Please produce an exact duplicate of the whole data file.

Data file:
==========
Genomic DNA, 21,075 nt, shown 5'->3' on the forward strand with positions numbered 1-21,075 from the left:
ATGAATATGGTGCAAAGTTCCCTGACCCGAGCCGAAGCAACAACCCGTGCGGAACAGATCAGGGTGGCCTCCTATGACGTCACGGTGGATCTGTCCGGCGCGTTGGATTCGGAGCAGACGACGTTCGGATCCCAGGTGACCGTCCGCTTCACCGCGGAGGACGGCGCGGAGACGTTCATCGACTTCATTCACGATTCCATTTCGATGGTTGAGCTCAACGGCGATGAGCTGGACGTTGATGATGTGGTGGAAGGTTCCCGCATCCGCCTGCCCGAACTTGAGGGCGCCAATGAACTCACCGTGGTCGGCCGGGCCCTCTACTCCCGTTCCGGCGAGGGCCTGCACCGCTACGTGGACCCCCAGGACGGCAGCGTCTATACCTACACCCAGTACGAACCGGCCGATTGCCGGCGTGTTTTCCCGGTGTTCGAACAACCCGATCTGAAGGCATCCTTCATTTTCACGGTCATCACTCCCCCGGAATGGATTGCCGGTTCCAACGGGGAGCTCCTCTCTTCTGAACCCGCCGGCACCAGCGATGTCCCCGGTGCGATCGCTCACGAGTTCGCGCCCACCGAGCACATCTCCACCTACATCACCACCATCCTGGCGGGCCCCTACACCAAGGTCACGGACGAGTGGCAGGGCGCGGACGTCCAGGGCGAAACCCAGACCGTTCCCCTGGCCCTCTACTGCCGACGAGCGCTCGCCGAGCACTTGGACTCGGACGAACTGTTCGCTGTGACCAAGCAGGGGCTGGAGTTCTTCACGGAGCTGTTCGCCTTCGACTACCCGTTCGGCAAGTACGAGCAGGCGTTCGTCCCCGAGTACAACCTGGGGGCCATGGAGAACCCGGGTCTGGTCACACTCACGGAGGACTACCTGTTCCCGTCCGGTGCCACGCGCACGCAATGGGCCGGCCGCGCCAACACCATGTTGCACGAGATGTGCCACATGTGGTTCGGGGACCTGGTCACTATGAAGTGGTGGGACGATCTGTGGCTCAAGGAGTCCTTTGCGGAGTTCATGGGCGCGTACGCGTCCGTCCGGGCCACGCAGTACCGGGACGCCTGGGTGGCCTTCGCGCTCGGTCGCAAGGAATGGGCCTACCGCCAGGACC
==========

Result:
Genomic DNA, 21,075 nt, shown 5'->3' on the forward strand with positions numbered 1-21,075 from the left:
ATGAATATGGTGCAAAGTTCCCTGACCCGAGCCGAAGCAACAACCCGTGCGGAACAGATCAGGGTGGCCTCCTATGACGTCACGGTGGATCTGTCCGGCGCGTTGGATTCGGAGCAGACGACGTTCGGATCCCAGGTGACCGTCCGCTTCACCGCGGAGGACGGCGCGGAGACGTTCATCGACTTCATTCACGATTCCATTTCGATGGTTGAGCTCAACGGCGATGAGCTGGACGTTGATGATGTGGTGGAAGGTTCCCGCATCCGCCTGCCCGAACTTGAGGGCGCCAATGAACTCACCGTGGTCGGCCGGGCCCTCTACTCCCGTTCCGGCGAGGGCCTGCACCGCTACGTGGACCCCCAGGACGGCAGCGTCTATACCTACACCCAGTACGAACCGGCCGATTGCCGGCGTGTTTTCCCGGTGTTCGAACAACCCGATCTGAAGGCATCCTTCATTTTCACGGTCATCACTCCCCCGGAATGGATTGCCGGTTCCAACGGGGAGCTCCTCTCTTCTGAACCCGCCGGCACCAGCGATGTCCCCGGTGCGATCGCTCACGAGTTCGCGCCCACCGAGCACATCTCCACCTACATCACCACCATCCTGGCGGGCCCCTACACCAAGGTCACGGACGAGTGGCAGGGCGCGGACGTCCAGGGCGAAACCCAGACCGTTCCCCTGGCCCTCTACTGCCGACGAGCGCTCGCCGAGCACTTGGACTCGGACGAACTGTTCGCTGTGACCAAGCAGGGGCTGGAGTTCTTCACGGAGCTGTTCGCCTTCGACTACCCGTTCGGCAAGTACGAGCAGGCGTTCGTCCCCGAGTACAACCTGGGGGCCATGGAGAACCCGGGTCTGGTCACACTCACGGAGGACTACCTGTTCCCGTCCGGTGCCACGCGCACGCAATGGGCCGGCCGCGCCAACACCATGTTGCACGAGATGTGCCACATGTGGTTCGGGGACCTGGTCACTATGAAGTGGTGGGACGATCTGTGGCTCAAGGAGTCCTTTGCGGAGTTCATGGGCGCGTACGCGTCCGTCCGGGCCACGCAGTACCGGGACGCCTGGGTGGCCTTCGCGCTCGGTCGCAAGGAATGGGCCTACCGCCAGGACC